3. Brian Boucher might be coming back into the Carolina lineup as Ward’s backup. He was the backup to Ward in Carolina’s 4-3 overtime loss to Tampa Bay on Saturday, and coach Kirk Muller said last Friday that with the Hurricanes having a pair of back-to-backs coming up (they go to Buffalo on Wednesday, then have a Tampa Bay/Florida back to back on the weekend), “that's more than likely where you will see [Boucher] jump in.” He does not have a win this season (0-4-1) and has not appeared in a game since December 3rd.
4. The Hurricanes are lousy finishers. They have allowed the second highest total of third period goals (79, Columbus has allowed 80) and the highest number of overtime goals (eight). On top of that, they have not yet won in the trick shot competition this season.
5. Only two teams in the league – Pittsburgh and New Jersey – have scored more shorthanded goals on the road than the five tallied by Carolina so far this season. Something to note, given that the Caps have allowed five shorthanded goals in their last 20 games, two of them to the Hurricanes.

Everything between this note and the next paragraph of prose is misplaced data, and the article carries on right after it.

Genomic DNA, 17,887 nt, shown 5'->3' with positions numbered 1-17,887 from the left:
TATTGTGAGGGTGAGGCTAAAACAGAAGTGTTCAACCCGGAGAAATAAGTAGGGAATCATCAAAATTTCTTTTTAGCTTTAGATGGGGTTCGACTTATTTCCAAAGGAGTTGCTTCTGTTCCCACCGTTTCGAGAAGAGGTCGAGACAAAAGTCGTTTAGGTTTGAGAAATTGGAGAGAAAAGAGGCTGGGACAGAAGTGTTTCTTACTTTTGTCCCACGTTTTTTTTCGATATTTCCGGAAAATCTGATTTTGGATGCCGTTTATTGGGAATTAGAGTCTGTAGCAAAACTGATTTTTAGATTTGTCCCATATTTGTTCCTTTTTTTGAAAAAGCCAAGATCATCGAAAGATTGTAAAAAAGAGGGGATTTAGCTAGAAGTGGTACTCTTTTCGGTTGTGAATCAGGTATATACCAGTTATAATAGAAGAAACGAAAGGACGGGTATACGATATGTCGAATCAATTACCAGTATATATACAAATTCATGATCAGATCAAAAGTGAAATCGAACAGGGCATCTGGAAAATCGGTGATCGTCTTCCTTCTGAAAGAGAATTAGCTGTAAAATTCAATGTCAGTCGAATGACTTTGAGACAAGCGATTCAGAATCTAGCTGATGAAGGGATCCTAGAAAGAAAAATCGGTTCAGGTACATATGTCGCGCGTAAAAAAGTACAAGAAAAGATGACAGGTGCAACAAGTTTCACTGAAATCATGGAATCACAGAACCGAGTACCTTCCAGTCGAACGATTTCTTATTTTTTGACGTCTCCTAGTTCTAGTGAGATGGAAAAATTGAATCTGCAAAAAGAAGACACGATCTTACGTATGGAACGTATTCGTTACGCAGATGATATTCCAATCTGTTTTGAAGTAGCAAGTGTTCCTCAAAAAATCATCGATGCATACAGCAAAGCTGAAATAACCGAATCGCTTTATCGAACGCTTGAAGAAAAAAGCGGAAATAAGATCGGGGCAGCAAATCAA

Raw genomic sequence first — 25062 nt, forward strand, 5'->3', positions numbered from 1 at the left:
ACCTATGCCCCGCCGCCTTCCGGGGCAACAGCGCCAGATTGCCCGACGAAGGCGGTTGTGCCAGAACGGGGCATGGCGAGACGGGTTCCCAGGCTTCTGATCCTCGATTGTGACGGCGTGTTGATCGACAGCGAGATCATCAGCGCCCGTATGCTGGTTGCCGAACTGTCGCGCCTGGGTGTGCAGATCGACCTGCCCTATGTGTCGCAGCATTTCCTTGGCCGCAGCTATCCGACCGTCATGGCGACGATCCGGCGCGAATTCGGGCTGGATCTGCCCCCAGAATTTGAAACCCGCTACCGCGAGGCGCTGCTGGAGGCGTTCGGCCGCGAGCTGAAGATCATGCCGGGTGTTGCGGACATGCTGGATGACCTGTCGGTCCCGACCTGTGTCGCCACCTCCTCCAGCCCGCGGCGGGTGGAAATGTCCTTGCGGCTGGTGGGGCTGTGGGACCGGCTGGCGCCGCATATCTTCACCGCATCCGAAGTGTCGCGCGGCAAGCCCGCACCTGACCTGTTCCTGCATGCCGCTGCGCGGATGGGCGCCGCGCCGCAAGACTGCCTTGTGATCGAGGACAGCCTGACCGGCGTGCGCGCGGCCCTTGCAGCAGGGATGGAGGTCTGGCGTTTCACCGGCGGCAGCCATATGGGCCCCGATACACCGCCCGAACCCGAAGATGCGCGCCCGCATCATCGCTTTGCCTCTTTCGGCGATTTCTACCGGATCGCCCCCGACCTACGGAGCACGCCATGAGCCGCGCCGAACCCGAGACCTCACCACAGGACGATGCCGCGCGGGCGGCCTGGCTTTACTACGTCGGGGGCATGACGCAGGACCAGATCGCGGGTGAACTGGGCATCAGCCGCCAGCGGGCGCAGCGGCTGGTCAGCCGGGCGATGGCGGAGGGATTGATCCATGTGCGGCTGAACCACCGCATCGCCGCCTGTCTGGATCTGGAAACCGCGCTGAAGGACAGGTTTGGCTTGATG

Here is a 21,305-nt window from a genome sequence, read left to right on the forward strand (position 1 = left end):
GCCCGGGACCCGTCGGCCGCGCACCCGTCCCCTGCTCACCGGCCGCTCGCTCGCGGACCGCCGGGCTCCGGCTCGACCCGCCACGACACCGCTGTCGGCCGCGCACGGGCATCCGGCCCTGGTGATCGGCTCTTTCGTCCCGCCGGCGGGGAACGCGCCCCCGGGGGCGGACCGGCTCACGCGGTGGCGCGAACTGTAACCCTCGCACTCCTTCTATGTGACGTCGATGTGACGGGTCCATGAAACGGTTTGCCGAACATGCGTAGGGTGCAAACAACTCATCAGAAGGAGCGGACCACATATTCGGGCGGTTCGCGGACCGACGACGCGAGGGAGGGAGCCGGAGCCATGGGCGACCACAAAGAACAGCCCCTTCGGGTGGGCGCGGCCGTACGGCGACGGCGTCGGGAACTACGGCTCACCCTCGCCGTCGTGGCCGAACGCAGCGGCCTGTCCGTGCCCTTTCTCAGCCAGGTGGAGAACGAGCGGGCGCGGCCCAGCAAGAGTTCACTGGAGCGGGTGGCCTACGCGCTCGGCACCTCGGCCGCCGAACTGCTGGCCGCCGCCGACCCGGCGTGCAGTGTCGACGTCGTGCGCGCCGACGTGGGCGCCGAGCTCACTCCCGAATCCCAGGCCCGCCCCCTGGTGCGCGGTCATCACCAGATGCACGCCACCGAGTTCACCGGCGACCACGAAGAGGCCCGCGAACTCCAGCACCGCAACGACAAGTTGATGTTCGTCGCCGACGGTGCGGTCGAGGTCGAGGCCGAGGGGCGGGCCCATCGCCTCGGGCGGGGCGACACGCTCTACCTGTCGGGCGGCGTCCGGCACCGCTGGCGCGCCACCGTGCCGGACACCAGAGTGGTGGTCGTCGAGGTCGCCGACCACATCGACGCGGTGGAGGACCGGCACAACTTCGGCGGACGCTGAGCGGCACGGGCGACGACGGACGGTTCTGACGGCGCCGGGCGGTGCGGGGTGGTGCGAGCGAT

2. OK, who leads the Caps in points against the Hurricanes this season? Did you say “Alex Ovechkin?” You win (ok, he’s tied with Nicklas Backstrom). But he does not have a goal in doing it (four assists). The four points is tied for the most he has against any opponent this season. Last season he had more than four points against six opponents (with a high of ten against Tampa Bay).
3. If Carolina finishes poorly, the Caps start poorly. Only three teams have fewer first period goals (Los Angeles, Minnesota, and the Rangers). Only three teams have scored the first goal of the game fewer times than Washington (Chicago, Florida, and Minnesota).
4. Seventeen different Capitals have goals at home this season. It might surprise you – then again, it might not – that the three players who have played at least 25 games at home and have no goals are Karl Alzner, Matt Hendricks, and Mike Knuble. Who leads the Caps in home goals? Troy Brouwer (13).
5. Washington is one of only three teams in the league without a player with as many as 30 assists (Minnesota and the Rangers being the others). Nicklas Backstrom, who has missed the last 27 games, is still tied for the team lead with 29 assists, with defenseman Dennis Wideman. Alexander Semin is next among forwards with 24 helpers.
The Peerless’ Players to Ponder
Carolina: Jeff Skinner
Jeff Skinner comes into this game having just had a three-game points streak stopped. However, Skinner has six goals in 13 Southeast Division games this season. None of them have come against the Caps. In fact, he has only one in 11 career games against Washington. Oddly enough, of the four points he has against the Caps so far this season (all assists), none have come in a Carolina win.